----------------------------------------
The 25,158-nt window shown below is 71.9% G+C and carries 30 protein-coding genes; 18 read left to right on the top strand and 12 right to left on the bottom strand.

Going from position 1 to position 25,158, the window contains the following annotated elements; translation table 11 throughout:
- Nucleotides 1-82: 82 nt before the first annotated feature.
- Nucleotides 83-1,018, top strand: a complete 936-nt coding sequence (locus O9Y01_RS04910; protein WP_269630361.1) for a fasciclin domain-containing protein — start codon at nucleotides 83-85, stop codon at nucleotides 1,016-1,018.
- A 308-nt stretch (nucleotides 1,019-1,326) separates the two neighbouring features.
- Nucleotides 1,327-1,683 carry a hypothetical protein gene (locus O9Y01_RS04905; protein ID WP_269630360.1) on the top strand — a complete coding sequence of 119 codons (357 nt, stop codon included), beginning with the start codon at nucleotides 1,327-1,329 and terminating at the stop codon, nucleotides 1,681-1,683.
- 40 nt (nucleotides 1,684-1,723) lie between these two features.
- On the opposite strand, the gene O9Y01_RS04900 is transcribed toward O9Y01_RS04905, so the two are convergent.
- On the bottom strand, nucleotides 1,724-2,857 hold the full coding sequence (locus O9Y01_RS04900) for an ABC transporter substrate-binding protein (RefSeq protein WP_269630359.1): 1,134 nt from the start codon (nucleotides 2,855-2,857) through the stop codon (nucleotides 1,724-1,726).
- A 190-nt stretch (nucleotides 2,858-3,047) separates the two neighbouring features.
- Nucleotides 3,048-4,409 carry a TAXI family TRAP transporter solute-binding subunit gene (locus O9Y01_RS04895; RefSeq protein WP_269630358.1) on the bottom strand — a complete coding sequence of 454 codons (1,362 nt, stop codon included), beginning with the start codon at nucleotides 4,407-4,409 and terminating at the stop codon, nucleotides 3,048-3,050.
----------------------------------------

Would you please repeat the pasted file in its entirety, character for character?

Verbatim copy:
The 25,158-nt window shown below is 71.9% G+C and carries 30 protein-coding genes; 18 read left to right on the top strand and 12 right to left on the bottom strand.

Going from position 1 to position 25,158, the window contains the following annotated elements; translation table 11 throughout:
- Nucleotides 1-82: 82 nt before the first annotated feature.
- Nucleotides 83-1,018, top strand: a complete 936-nt coding sequence (locus O9Y01_RS04910; protein WP_269630361.1) for a fasciclin domain-containing protein — start codon at nucleotides 83-85, stop codon at nucleotides 1,016-1,018.
- A 308-nt stretch (nucleotides 1,019-1,326) separates the two neighbouring features.
- Nucleotides 1,327-1,683 carry a hypothetical protein gene (locus O9Y01_RS04905; protein ID WP_269630360.1) on the top strand — a complete coding sequence of 119 codons (357 nt, stop codon included), beginning with the start codon at nucleotides 1,327-1,329 and terminating at the stop codon, nucleotides 1,681-1,683.
- 40 nt (nucleotides 1,684-1,723) lie between these two features.
- On the opposite strand, the gene O9Y01_RS04900 is transcribed toward O9Y01_RS04905, so the two are convergent.
- On the bottom strand, nucleotides 1,724-2,857 hold the full coding sequence (locus O9Y01_RS04900) for an ABC transporter substrate-binding protein (RefSeq protein WP_269630359.1): 1,134 nt from the start codon (nucleotides 2,855-2,857) through the stop codon (nucleotides 1,724-1,726).
- A 190-nt stretch (nucleotides 2,858-3,047) separates the two neighbouring features.
- Nucleotides 3,048-4,409 carry a TAXI family TRAP transporter solute-binding subunit gene (locus O9Y01_RS04895; RefSeq protein WP_269630358.1) on the bottom strand — a complete coding sequence of 454 codons (1,362 nt, stop codon included), beginning with the start codon at nucleotides 4,407-4,409 and terminating at the stop codon, nucleotides 3,048-3,050.